One-eighth of the whole population were colored slaves, not distributed generally over the Union, but localized in the southern part of it. These slaves constituted a peculiar and powerful interest. All knew that this interest was somehow the cause of the war. To strengthen, perpetuate, and extend this interest was the object for which the insurgents would rend the Union even by war, while the Government claimed no right to do more than to restrict the territorial enlargement of it. Neither party expected for the war the magnitude or the duration which it has already attained. Neither anticipated that the cause of the conflict might cease with or even before the conflict itself should cease. Each looked for an easier triumph, and a result less fundamental and astounding. Both read the same Bible and pray to the same God, and each invokes His aid against the other. It may seem strange that any men should dare to ask a just God's assistance in wringing their bread from the sweat of other men's faces, but let us judge not, that we be not judged. The prayers of both could not be answered. That of neither has been answered fully. The Almighty has His own purposes. "Woe unto the world because of offenses; for it must needs be that offenses come, but woe to that man by whom the offense cometh." If we shall suppose that American slavery is one of those offenses which, in the providence of God, must needs come, but which, having continued through His appointed time, He now wills to remove, and that He gives to both North and South this terrible war as the woe due to those by whom the offense came, shall we discern therein any departure from those divine attributes which the believers in a living God always ascribe to Him? Fondly do we hope, fervently do we pray, that this mighty scourge of war may speedily pass away. Yet, if God wills that it continue until all the wealth piled by the bondsman's two hundred and fifty years of unrequited toil shall be sunk, and until every drop of blood drawn with the lash shall be paid by another drawn with the sword, as was said three thousand years ago, so still it must be said "the judgments of the Lord are true and righteous altogether."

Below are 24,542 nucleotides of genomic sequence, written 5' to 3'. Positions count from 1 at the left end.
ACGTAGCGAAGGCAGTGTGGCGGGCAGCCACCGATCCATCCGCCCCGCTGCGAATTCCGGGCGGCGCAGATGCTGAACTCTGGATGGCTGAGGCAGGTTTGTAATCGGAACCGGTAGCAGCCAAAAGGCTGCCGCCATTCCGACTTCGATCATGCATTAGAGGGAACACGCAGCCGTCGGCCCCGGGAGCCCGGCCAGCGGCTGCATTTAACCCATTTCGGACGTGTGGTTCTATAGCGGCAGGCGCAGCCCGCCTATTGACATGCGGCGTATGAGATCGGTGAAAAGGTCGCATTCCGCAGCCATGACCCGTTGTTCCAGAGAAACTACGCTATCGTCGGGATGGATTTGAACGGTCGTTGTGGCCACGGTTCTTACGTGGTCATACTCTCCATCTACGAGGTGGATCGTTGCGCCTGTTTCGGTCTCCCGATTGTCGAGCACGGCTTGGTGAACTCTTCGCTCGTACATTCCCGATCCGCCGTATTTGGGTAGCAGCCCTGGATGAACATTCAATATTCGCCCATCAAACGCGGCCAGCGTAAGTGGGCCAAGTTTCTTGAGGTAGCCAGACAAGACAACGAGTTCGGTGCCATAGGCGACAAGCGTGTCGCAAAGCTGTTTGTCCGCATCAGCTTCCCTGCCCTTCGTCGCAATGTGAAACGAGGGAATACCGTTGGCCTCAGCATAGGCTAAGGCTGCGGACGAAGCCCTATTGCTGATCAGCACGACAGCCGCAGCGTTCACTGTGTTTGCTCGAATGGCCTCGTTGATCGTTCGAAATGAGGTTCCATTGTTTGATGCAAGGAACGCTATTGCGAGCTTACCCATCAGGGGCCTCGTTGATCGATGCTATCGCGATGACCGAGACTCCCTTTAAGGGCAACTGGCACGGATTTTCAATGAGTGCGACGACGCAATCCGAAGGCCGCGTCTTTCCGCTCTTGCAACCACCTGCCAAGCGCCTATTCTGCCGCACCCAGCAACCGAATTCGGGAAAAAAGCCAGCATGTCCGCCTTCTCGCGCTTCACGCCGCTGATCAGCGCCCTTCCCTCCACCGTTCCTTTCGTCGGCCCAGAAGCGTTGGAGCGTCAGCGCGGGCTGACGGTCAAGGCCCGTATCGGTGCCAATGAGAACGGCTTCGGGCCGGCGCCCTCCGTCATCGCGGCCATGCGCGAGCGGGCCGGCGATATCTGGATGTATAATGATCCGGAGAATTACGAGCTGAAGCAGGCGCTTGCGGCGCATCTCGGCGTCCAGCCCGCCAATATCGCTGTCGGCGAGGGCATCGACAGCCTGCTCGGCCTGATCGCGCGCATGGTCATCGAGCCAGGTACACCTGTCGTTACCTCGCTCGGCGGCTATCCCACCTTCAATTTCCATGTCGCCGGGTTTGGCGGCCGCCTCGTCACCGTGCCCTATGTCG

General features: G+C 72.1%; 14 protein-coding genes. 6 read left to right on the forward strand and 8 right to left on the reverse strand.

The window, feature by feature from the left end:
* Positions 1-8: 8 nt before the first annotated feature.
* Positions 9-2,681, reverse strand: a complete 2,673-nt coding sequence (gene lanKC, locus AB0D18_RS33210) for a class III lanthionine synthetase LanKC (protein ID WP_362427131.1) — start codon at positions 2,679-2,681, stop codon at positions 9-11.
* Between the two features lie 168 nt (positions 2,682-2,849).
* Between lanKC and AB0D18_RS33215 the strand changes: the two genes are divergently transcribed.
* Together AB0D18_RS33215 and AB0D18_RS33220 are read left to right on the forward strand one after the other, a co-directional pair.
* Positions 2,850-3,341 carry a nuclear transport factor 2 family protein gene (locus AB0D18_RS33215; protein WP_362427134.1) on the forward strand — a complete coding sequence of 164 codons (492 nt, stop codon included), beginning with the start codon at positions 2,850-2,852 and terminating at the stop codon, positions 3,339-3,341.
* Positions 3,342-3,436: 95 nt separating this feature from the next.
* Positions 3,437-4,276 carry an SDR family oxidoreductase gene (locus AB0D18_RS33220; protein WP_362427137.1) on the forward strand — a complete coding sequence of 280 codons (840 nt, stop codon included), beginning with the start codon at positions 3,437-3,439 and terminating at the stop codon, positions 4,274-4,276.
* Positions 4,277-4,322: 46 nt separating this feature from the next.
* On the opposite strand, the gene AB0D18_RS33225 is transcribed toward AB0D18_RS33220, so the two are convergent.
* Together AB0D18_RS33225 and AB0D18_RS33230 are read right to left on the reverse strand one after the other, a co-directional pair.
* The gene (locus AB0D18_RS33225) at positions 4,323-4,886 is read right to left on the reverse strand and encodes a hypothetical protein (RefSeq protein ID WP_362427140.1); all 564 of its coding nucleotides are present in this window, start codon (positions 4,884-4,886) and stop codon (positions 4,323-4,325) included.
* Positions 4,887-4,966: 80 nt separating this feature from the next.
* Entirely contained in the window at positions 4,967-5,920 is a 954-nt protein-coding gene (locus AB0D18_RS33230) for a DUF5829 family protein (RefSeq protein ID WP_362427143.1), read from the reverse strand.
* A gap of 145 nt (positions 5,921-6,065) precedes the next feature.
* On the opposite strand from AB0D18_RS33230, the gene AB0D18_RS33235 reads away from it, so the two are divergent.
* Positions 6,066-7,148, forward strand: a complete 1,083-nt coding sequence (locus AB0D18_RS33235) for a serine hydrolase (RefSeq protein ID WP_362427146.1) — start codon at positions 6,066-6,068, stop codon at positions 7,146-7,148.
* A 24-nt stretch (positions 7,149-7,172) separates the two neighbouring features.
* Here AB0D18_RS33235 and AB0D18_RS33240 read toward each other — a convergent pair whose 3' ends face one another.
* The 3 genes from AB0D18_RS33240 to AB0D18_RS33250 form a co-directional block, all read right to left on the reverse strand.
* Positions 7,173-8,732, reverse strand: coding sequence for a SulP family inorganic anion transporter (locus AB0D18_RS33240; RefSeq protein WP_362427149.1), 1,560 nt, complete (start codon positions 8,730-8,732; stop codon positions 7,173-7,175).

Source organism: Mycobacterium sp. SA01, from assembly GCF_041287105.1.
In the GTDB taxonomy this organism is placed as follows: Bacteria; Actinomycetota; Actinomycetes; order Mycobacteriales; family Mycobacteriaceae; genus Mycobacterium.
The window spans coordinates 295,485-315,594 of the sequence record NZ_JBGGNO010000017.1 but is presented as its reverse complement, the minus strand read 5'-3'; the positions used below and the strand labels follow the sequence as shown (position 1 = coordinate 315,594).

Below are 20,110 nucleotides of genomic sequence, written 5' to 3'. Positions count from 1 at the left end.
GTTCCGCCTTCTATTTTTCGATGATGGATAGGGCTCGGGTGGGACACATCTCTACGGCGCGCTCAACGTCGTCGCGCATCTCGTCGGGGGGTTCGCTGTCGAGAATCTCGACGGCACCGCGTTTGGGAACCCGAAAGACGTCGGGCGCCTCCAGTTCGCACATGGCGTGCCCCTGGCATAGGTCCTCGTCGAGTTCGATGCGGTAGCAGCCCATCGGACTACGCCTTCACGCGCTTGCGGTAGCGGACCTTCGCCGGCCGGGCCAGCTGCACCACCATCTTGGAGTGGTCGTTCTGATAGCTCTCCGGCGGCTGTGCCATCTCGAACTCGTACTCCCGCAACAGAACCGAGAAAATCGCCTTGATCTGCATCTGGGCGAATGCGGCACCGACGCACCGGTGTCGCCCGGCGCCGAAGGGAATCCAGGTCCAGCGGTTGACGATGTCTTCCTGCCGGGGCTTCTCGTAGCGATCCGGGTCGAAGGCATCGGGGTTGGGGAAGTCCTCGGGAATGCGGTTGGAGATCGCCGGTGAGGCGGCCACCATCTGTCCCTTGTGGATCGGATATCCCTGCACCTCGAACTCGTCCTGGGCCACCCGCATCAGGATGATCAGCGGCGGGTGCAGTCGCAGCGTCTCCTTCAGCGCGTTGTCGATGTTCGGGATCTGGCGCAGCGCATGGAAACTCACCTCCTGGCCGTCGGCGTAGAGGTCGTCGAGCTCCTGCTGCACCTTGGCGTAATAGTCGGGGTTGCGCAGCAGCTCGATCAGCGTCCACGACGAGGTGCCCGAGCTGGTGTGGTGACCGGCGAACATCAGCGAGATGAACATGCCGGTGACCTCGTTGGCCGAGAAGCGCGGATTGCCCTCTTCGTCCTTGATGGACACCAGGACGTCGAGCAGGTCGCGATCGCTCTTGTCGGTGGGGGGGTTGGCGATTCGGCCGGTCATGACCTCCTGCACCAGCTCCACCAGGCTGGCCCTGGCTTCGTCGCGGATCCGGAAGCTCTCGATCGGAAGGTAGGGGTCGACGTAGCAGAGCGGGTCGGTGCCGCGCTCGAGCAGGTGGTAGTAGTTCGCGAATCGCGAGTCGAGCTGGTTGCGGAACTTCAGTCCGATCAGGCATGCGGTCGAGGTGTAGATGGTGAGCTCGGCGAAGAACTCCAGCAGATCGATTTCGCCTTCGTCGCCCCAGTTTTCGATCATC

With malice toward none, with charity for all, with firmness in the right as God gives us to see the right, let us strive on to finish the work we are in, to bind up the nation's wounds, to care for him who shall have borne the battle and for his widow and his orphan, to do all which may achieve and cherish a just and lasting peace among ourselves and with all nations.

President Abraham Linsoln
Delivered on Saturday, March 4, 1865

 
 
 
 
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Unite the USA: Discover the ABCs of Patriotism is a new book byStacie Ruth and Carrie Beth Stoelting. It's a book that empowers patriots to make a big difference in the land we love. With 100+ ways to make a positive difference in America, Unite the USA is a must-have tool for patriots. Unite the USA will inspire and educate Americans to defend faith and freedom. (Important Note: All proceeds go to fund the mission of UnitetheUSA.org.) Order it here today!

 

In God We Still Trust 
an inspiring album dedicated to God and veterans
 by Stacie and Carrie Stoelting
                             
                             
Per request from veterans who love patriotic and inspiring music sung by Stacie and Carrie, In God We Still Trust was recorded. From the National Anthem to "God Bless America" you will be inspired and uplifted about our God-given freedoms. All proceeds go to Unite the USA. Help promote faith and freedom in America. Your support is important and appreciated. Buy or download a copy today.God bless you as you celebrate the red, white, and blue!

 

In God We Still Trust Video

Our country needs to turn to Jesus. Listen to "In God We Still Trust" for inspiration to keep "fighting the good fight". For hope and encouragement, listen to Stacie Ruth and Carrie Beth sing "In God We Still Trust".